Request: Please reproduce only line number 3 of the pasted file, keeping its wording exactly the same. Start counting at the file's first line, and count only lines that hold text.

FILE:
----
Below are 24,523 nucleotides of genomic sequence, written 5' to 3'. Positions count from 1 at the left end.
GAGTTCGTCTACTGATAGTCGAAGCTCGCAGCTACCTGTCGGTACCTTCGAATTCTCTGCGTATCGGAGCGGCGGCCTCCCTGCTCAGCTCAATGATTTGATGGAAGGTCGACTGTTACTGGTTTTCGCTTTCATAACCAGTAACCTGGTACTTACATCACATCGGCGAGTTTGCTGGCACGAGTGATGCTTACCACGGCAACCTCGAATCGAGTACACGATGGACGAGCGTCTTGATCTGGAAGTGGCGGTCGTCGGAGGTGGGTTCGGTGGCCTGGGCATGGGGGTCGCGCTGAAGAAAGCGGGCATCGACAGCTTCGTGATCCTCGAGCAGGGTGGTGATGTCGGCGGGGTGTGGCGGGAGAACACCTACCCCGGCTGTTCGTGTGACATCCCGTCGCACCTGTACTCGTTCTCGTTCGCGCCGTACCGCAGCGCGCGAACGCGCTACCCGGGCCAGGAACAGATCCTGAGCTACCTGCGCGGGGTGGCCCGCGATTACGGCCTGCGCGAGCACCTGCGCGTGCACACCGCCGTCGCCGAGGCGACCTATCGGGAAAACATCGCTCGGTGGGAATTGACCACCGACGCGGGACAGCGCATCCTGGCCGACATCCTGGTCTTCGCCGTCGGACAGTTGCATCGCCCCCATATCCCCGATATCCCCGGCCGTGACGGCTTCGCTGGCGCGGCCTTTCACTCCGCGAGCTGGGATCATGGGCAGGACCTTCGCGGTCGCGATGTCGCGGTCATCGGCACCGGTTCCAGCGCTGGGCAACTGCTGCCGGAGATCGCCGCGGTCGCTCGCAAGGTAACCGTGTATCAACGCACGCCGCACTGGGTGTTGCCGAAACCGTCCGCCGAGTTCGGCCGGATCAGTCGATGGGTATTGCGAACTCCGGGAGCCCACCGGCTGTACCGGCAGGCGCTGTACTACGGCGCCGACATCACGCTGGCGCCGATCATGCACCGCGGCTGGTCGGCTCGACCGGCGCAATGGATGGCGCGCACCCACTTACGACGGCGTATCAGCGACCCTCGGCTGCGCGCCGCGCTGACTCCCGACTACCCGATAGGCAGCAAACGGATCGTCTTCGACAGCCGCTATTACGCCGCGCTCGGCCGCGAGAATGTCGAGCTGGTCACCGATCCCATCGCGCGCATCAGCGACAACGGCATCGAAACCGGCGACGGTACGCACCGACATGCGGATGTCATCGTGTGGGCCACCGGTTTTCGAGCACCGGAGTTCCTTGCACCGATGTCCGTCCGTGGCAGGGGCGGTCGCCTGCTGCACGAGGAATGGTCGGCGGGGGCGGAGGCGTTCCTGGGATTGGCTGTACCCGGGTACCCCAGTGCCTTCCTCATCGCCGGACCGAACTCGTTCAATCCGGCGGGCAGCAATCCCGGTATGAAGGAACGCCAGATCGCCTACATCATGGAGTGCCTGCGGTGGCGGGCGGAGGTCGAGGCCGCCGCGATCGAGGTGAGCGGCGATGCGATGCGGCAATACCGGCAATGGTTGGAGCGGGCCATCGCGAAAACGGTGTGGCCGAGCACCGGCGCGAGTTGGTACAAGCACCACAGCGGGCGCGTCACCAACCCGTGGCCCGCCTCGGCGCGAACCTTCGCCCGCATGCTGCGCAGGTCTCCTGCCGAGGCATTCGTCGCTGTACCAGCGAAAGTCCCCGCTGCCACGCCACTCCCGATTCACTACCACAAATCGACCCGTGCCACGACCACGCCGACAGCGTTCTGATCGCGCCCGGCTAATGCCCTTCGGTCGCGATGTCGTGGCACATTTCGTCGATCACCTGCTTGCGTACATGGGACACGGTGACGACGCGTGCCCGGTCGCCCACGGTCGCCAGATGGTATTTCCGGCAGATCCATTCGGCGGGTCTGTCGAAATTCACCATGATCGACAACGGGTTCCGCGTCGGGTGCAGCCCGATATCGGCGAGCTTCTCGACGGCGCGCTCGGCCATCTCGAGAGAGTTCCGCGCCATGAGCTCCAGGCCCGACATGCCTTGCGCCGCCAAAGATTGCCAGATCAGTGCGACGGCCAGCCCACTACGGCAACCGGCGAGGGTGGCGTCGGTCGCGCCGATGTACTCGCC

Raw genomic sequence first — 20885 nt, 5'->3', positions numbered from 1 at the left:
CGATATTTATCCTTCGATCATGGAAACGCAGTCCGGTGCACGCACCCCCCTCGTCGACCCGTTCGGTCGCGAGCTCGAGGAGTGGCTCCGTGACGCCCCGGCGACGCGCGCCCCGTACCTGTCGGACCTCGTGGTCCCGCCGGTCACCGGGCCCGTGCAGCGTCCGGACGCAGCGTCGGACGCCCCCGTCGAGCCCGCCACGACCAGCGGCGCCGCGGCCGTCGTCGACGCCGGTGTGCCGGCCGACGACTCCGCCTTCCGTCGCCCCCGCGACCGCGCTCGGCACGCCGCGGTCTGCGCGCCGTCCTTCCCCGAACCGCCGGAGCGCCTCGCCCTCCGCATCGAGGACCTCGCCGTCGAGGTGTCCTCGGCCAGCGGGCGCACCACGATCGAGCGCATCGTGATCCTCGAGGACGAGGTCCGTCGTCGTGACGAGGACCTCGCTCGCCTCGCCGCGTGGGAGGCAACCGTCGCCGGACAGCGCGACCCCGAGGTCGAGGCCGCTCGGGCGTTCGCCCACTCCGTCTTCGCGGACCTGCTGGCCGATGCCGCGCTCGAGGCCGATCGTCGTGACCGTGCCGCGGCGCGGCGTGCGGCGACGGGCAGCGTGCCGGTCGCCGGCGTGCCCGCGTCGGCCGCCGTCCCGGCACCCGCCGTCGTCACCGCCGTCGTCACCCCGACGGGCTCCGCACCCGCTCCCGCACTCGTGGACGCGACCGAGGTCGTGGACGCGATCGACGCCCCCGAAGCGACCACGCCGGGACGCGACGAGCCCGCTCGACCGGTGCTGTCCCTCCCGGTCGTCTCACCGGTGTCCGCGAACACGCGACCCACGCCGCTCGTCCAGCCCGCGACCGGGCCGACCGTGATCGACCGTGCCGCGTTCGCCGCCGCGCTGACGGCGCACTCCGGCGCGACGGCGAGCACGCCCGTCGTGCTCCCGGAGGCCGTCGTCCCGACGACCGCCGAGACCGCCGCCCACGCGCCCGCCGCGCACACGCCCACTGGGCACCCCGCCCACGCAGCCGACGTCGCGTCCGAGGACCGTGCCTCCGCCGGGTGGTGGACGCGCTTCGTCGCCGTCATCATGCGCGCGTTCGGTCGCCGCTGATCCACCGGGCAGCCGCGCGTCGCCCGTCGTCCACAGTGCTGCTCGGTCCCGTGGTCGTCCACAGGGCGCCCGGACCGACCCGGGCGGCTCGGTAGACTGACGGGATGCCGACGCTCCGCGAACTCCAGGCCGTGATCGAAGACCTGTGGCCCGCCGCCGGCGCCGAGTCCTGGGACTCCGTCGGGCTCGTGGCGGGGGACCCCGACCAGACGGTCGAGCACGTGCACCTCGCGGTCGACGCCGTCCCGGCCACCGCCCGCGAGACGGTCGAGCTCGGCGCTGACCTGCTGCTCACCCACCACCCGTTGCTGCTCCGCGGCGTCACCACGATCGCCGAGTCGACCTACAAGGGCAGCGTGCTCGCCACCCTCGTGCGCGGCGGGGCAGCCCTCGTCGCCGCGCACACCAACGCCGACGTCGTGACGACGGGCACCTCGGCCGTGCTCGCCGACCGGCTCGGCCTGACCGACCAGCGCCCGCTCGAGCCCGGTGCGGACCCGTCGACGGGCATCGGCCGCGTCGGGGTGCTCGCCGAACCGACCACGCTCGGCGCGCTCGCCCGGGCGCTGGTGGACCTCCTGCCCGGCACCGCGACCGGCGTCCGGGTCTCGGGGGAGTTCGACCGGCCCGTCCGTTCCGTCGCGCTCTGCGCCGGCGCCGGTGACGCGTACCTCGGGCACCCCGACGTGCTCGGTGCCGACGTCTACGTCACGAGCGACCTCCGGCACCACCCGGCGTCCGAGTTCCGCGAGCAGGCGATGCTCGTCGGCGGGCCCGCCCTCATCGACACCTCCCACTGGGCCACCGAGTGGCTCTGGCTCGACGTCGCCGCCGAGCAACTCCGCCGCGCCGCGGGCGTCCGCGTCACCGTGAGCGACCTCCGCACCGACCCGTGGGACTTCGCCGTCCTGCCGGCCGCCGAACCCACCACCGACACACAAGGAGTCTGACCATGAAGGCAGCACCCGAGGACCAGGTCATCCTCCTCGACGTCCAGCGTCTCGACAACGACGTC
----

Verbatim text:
Raw genomic sequence first — 20885 nt, 5'->3', positions numbered from 1 at the left: